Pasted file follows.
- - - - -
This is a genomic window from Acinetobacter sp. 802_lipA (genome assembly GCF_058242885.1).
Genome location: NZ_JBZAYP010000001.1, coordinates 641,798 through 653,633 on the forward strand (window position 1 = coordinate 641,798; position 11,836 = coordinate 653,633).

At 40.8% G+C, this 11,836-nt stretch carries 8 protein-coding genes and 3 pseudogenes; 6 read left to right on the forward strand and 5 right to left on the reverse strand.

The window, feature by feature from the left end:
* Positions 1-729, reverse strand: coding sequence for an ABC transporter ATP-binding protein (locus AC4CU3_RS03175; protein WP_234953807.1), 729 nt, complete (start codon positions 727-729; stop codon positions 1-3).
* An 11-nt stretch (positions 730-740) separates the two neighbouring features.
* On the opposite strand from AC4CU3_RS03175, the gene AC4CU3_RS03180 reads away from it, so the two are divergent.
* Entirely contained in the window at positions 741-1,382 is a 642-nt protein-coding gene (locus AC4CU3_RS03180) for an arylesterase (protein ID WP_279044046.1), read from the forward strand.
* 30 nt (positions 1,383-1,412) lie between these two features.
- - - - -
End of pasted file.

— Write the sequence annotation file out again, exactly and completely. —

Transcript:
This is a genomic window from Acinetobacter sp. 802_lipA (genome assembly GCF_058242885.1).
Genome location: NZ_JBZAYP010000001.1, coordinates 641,798 through 653,633 on the forward strand (window position 1 = coordinate 641,798; position 11,836 = coordinate 653,633).

At 40.8% G+C, this 11,836-nt stretch carries 8 protein-coding genes and 3 pseudogenes; 6 read left to right on the forward strand and 5 right to left on the reverse strand.

The window, feature by feature from the left end:
* Positions 1-729, reverse strand: coding sequence for an ABC transporter ATP-binding protein (locus AC4CU3_RS03175; protein WP_234953807.1), 729 nt, complete (start codon positions 727-729; stop codon positions 1-3).
* An 11-nt stretch (positions 730-740) separates the two neighbouring features.
* On the opposite strand from AC4CU3_RS03175, the gene AC4CU3_RS03180 reads away from it, so the two are divergent.
* Entirely contained in the window at positions 741-1,382 is a 642-nt protein-coding gene (locus AC4CU3_RS03180) for an arylesterase (protein ID WP_279044046.1), read from the forward strand.
* 30 nt (positions 1,383-1,412) lie between these two features.